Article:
Kairaba! is born out of the sounds of Senegal
There`s a song on Resonance, the debut album by Diali Cissokho & Kairaba!, entitled “Mali Sadio” that’s based on the griot’s legend of an enchanted hippopotamus that offers peace to the Malian village of Bafoulabe in exchange for a marriage to one woman’s astoundingly beautiful daughter. The story goes that harmless gossip turned to outright jealousy over time, and the men of the village sought to kill the animal, which in turn brought great hardships to the village. The lesson? Nothing good can come from talking excessively about other people, whether good or bad. The existence of Kairaba! (pronounced kai-ra-bah, meaning “the great peace”) disputes its claim, however. Without the name Diali Cissokho (pronounced Jeh-li See-so-ho) ringing out in some music circles, the captivating African fusionists might not have come to be.
Cissokho, who emigrated around two years ago after marrying Hilary Stewart while the Pittsboro native was studying abroad, calls Kairaba! a “happy accident.” The 29-year-old kora master and griot (storyteller) Cissokho hails from a celebrated, centuries-old lineage of kora players — if asked, he’ll say he comes from the kora — and sought to make ends performing. He was instantly legitimized in the eyes of the esteemed Charles Davis, or Baba Chuck, of the African American Dance Ensemble in Durham after performing a particularly old piece uncommon to younger players. “It was a song before my father brung life. It is an old song,” Cissokho said. “Baba Chuck asked me, ‘How you know this song? How you play this? You are so young.’ I said, ‘I got a good memory.’” It was just one among the countless traditional pieces that Cissokho had been absorbing from his father Ibrahima Cissokho, who was once the personal griot to the first president of Senegal, since he was four years old. Then, his name spread. Will Ridenhour, who had designs on forming a dance group with world influences along with fellow Paperhand Puppet Intervention bandmate Austin McCall, sought him out after hearing there was another kora player in the area. Drummer McCall had already established a musical relationship with Cissokho, practicing as a trio with guitarist John Westmoreland, by the time Ridenhour joined as band percussionist. Bassist Jonathan Henderson would later round out the quintet.
Mostly rooted in jazz and R&B, no one else in the group save for Ridenhour had been specifically schooled in African music, but Cissokho would establish himself as a powerful gravitational force as he pulled the other members into creative orbit around him. He gave Westmoreland albums by his favorite African artist, the Afropop singer Salif Keita, whose Berklee instruction allowed him to quickly adapt to the taxing fluidity that is demanded of a counter melody to the kora. They were a band now, which in Cissokho’s eyes means they are essentially a family. Even though Kairaba! is centered on Cissokho’s stern devotion to the traditional sounds of Senegal and he insists they could never teach him something new about kora, he does listen to American ideas about things like intonation and tuning.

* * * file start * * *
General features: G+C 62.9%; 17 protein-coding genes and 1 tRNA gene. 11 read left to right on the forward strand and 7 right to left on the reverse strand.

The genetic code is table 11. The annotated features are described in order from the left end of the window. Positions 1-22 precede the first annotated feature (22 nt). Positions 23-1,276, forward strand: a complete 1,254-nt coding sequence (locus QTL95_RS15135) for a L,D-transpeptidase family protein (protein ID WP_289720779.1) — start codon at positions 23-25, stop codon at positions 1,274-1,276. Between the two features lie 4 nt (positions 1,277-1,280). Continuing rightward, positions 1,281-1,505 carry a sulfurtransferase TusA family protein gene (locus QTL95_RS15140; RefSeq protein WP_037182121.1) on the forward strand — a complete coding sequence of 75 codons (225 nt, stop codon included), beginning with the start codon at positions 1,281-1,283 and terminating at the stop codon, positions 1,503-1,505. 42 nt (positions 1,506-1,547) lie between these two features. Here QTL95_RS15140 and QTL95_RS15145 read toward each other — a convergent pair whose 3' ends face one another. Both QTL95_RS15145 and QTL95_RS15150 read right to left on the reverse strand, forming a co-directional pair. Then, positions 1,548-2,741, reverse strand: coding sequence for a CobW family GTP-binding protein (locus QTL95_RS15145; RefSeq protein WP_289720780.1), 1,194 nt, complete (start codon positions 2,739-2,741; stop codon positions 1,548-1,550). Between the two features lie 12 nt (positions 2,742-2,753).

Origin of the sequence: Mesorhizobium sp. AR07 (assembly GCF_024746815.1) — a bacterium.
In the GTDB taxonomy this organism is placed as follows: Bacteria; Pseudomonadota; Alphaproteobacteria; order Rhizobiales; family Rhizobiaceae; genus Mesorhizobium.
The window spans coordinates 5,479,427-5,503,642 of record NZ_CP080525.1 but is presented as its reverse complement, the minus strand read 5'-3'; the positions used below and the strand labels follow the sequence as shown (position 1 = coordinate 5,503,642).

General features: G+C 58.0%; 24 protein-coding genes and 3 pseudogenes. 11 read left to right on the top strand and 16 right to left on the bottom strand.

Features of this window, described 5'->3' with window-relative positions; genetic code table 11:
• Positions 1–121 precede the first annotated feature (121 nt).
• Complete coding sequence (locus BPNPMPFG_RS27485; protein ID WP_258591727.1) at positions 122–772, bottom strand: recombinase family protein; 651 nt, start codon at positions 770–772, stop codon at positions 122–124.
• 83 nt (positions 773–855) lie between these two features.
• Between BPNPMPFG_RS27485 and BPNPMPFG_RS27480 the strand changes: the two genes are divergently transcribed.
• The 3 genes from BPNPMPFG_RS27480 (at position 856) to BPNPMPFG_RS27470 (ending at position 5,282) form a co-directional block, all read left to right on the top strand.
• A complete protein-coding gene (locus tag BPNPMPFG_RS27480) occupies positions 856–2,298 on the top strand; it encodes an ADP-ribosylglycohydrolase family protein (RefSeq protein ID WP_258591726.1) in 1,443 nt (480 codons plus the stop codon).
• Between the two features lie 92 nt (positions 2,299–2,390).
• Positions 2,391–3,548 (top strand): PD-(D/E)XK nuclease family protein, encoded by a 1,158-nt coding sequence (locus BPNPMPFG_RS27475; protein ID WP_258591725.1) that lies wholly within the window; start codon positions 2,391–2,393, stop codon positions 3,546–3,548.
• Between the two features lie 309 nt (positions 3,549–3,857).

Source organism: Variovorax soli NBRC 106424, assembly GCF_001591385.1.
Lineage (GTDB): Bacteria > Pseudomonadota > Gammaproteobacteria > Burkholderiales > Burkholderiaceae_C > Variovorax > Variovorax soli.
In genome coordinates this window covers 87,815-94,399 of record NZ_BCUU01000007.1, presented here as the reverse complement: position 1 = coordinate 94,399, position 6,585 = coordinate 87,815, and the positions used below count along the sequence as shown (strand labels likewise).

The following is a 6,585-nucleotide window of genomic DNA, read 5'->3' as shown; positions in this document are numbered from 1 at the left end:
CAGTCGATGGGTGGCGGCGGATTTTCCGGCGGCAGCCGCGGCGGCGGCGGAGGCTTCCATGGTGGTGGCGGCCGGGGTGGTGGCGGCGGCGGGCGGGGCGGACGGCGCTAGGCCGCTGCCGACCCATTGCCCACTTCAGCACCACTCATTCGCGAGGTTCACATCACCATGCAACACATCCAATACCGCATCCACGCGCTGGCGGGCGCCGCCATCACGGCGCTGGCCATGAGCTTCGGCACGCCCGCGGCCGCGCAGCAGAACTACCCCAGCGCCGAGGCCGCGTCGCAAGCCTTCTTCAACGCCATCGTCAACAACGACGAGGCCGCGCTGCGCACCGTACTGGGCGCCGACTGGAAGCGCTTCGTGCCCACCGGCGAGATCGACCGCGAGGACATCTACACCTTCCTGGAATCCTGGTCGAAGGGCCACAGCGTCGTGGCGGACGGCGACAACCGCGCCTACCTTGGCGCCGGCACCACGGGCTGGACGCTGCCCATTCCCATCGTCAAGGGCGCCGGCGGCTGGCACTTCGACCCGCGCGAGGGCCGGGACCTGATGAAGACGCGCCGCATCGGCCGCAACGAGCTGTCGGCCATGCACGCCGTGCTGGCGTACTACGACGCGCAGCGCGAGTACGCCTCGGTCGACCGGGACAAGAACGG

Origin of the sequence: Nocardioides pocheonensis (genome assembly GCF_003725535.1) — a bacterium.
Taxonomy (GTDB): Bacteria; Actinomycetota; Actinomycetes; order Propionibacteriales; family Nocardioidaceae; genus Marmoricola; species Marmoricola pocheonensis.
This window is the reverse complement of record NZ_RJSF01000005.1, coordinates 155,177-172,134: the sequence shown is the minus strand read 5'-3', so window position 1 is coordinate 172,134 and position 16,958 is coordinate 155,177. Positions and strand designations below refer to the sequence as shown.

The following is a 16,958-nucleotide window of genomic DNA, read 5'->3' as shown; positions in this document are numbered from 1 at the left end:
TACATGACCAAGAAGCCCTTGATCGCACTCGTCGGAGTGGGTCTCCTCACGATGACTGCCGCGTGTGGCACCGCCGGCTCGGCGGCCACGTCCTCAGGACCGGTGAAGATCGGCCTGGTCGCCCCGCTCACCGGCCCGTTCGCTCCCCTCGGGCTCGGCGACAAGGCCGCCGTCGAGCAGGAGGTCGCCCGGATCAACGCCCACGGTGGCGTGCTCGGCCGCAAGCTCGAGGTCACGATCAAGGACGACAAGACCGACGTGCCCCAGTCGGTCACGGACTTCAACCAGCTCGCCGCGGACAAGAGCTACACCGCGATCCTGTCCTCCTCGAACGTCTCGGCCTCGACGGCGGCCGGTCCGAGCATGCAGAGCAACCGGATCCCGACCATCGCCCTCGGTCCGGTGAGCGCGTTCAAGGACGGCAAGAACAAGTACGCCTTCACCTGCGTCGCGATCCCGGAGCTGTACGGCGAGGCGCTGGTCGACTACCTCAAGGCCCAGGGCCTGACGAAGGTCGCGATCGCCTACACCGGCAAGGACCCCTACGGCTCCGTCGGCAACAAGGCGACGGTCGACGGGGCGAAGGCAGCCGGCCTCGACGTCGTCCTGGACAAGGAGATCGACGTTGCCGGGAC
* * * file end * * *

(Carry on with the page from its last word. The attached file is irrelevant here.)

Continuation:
“In Africa, we don’t use tuners. We use memory. You know what sound you want,” he stated. “The sound doesn’t change to you, but it can change to others.”
Several of the 11 tracks on Resonance show Cissokho making personal stylistic concessions in regard for that familial mentality. The second sound heard on the opening track “Kaira,” after Cissokho’s kora, is the salient flourish of the band’s part-time horn section. Cissokho himself is adamant in saying that there are no horns in his own personal style, but if Kairaba! wants them as a part of their musical conversation, then so be it.
“I like culture. I like tradition,” he said. “We say,’Okay, we are family, we make a band together.’ When someone says, ‘I don’t like that,’ and others say, ‘Yes I do like it,’ what can I say? It’s just me; I have to say yes. I love horns, but I don’t hear it in my sound.”
There is a home for horns within Resonance’s veneration of the kora, however. The elegance of their interpretation of “Mali Sadio” is a function of Cissokho’s gritty, soulful croon in his native Mandinka tongue, the torrent of pirouetting kora notes and the smooth, brassy bridges that tie it all together amidst self-aware polyrhythms. Produced by Scott Solter (Mike Patton, Mountain Goats), the album is layers upon layers of complex, swinging melodies and moral treatises of ancient origin. The title of the album implicitly refers to the ringing sound of the kora, but there’s ancillary meaning and cross-cultural application there as well. Cissokho’s original narratives and tales from his forbearer’s generations reverberate with tremendous currency. As long as people continue talking about him, they will remain that way.
Diali Cissokho & Kairaba! will perform at the Third Annual Mosaic Festival on Saturday at Festival Park in Greensboro.